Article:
By J. Jeremy Wisnewski
A desirable exploration of the philosophy at the back of NBC's hit television sequence, 30 Rock
With edgy writing and a very good forged, 30 Rock is among the funniest tv indicates at the air--and the place hilarity ensues, philosophical questions abound: Are Liz Lemon and Jack Donaghy moral heroes? Kenneth redefines "goody shoes", yet what does it rather suggest to be stable? Dr. Leo Spaceman oftentimes demonstrates that drugs isn't really a technological know-how, so what's the function of the incompetent expert in the US today?
In 30 Rock and Philosophy, Tina Fey and her fellow solid individuals are thrust onto the philosophical degree with Plato, Aristotle, Kantand different nice thinkers to envision those key questions etc that contain the characters and plotlines of 30 Rock and its fictional TGS with Tracy Jordan comedy show.
Takes an interesting, up-close examine the philosophical matters at the back of 30 Rock's characters and storylines, from post-feminist beliefs to workaholism and the that means of life
Equips you with a brand new realizing of Liz Lemon, Jack Donaghy, Tracy Jordan, Jenna Maroney, Dr. Spaceman, and different characters
offers deep and significant new purposes (who knew?) for gazing Tina Fey and your different favorites on 30 Rock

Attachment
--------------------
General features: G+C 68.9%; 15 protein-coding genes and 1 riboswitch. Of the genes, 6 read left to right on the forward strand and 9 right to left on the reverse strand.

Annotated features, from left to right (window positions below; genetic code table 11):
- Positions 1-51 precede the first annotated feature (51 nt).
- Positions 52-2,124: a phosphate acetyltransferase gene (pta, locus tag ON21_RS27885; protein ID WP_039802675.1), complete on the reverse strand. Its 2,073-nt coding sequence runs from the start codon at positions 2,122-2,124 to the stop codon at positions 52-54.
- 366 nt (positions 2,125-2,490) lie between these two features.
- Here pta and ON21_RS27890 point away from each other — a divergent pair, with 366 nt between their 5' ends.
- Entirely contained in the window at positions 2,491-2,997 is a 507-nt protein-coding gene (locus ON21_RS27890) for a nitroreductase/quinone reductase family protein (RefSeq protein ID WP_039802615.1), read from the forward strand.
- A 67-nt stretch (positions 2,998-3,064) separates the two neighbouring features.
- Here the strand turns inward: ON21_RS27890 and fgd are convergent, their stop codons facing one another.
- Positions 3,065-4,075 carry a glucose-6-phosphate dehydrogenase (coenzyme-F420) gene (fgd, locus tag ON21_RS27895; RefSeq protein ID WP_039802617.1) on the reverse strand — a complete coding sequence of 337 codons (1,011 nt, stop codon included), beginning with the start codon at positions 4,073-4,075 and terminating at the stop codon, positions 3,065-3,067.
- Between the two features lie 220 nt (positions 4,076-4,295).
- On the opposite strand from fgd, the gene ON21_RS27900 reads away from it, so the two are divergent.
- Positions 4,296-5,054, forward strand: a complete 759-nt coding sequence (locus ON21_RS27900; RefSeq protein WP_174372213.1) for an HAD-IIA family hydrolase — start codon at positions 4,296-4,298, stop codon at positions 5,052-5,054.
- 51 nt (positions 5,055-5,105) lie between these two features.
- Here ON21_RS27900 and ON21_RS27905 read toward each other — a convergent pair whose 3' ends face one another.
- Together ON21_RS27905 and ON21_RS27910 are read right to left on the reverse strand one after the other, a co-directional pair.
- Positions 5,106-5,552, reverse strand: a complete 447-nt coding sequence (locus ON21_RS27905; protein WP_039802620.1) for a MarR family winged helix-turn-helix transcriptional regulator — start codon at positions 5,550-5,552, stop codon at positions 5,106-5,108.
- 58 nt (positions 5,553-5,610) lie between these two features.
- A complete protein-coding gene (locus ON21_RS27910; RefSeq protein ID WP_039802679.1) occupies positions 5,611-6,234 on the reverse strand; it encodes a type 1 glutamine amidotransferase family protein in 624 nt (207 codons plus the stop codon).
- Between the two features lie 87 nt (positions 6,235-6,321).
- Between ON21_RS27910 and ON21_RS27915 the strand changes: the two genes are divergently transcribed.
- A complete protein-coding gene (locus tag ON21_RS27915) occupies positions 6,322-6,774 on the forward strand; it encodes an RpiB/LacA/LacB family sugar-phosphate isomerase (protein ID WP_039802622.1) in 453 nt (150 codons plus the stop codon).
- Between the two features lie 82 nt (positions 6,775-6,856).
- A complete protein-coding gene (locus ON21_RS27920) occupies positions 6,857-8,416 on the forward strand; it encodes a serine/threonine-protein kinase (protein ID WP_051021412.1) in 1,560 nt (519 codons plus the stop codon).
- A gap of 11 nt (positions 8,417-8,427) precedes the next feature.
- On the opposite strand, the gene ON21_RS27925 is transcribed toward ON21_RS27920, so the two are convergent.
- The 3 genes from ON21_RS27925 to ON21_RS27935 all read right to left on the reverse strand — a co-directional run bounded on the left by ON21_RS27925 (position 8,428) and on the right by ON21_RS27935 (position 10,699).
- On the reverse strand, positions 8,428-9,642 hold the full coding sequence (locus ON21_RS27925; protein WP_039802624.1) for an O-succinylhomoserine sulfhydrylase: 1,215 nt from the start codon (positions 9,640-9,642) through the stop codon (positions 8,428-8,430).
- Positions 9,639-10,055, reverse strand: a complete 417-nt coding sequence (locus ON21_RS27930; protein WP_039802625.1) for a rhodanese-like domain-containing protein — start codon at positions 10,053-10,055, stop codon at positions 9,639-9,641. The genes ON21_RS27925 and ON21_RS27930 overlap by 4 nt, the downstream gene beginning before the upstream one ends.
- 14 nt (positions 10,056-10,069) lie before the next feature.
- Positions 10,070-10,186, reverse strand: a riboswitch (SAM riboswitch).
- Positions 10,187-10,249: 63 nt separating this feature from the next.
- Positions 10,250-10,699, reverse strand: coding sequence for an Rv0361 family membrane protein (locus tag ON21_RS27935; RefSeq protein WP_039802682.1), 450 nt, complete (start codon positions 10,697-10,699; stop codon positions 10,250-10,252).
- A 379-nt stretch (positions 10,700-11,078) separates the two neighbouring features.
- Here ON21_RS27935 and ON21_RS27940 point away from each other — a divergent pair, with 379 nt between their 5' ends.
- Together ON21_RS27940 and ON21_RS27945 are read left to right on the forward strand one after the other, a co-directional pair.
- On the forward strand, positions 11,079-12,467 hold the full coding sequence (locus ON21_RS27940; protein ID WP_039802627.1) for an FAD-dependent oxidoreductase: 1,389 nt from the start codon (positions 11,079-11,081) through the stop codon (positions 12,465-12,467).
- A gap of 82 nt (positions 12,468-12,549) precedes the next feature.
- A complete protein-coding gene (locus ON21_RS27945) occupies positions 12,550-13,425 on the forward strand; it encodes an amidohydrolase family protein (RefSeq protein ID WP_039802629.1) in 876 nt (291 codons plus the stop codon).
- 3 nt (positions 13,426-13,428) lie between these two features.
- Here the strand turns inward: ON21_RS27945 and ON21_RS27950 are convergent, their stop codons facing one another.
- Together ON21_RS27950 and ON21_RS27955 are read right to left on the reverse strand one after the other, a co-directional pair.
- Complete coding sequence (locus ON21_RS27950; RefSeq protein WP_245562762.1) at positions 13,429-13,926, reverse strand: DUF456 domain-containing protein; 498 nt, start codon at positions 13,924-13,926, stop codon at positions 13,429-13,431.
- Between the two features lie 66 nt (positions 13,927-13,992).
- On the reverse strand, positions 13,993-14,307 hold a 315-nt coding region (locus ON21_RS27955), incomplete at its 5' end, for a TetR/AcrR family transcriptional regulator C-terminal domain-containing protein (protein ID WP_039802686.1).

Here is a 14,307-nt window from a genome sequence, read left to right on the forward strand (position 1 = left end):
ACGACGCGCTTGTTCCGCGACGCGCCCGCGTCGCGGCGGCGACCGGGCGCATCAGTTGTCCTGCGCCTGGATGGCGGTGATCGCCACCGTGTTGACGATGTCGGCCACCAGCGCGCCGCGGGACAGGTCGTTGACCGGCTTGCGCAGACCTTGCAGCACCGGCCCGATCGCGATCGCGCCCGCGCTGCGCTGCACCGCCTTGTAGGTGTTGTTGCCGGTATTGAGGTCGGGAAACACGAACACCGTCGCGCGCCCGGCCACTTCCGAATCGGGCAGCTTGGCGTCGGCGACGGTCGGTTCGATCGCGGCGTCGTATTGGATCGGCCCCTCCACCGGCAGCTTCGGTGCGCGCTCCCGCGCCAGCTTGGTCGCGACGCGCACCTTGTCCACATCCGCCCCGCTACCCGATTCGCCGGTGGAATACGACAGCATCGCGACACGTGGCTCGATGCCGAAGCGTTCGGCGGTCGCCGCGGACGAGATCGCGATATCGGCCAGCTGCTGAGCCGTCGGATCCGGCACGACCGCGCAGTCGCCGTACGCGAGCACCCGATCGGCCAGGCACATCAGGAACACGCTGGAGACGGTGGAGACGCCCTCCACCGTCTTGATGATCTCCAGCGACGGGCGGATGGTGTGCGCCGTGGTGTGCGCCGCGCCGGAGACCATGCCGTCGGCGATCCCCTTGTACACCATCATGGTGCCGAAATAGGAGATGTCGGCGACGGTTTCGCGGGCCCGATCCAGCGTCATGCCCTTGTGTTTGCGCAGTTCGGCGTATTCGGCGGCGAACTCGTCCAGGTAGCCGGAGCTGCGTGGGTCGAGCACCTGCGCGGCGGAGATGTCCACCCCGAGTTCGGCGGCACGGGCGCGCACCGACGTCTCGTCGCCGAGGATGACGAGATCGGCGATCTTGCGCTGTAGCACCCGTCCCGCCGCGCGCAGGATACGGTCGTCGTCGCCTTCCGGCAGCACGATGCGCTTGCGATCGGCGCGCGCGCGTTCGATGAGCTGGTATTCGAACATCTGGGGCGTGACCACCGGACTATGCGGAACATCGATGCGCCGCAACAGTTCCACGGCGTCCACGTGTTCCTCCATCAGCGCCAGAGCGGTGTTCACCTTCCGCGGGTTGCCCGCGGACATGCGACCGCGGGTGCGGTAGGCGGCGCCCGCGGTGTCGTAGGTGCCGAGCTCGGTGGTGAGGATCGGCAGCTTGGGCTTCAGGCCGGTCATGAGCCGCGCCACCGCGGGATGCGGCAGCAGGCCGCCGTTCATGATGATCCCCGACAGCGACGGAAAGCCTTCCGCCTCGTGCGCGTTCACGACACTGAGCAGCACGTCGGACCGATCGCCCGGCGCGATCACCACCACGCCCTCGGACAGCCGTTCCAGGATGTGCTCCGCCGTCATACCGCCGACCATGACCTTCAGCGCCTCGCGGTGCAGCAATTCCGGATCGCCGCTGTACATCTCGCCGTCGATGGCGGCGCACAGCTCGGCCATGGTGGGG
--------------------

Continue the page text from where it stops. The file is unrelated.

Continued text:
excellent for either informal and diehard enthusiasts, this e-book is the basic better half for each 30 Rock-watcher.
Read or Download 30 Rock and Philosophy: We Want to Go to There (The Blackwell Philosophy and Pop Culture Series) PDF
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Extra info for 30 Rock and Philosophy: We Want to Go to There (The Blackwell Philosophy and Pop Culture Series)
Jack of Trade? Consider the virtue that Aristotle called magniﬁcence and liberality, and that Confucius associated with chun tzu, or a reﬁned character. The virtue is found in the proper attitude toward wealth (magniﬁcence) and money (liberality), which is to say in knowing how much to spend and how much to save (magniﬁcence), how much to give and how much to hold on to (liberality). Although Tracy, who buys things like gold shoes, is the most obvious case of extravagant spending and the failure of proper magniﬁcence, his approach to money is too ridiculous to be dangerous.
As a result, people blame themselves for their failure to rise to fame and fortune, and they overlook how unlikely they were to succeed playing a rigged game. The most obvious comparison is with gambling at a casino. The individual is free to play or not to play, but the saying “The house always wins” indicates that the game is set up so that the player is far more likely to lose than win. The ideology in this analogy would be the belief that the outcome of the game is mostly chance and therefore that the gambler has a reasonable chance of winning.
Sometimes a relationship largely based on mutual usefulness and pleasure evolves into a deeper relationship based on mutual and self-sacriﬁcial goodwill. Rarely is the transition totally smooth and easy, and there are also times when we risk the worst thing of all, rejection. But whether we experience the representation of this universal human drama through delightfully over-the-top shows such as 30 Rock or in the wondrous plays of Shakespeare, we know these deeper friendships are worth the risk.
30 Rock and Philosophy: We Want to Go to There (The Blackwell Philosophy and Pop Culture Series) by J. Jeremy Wisnewski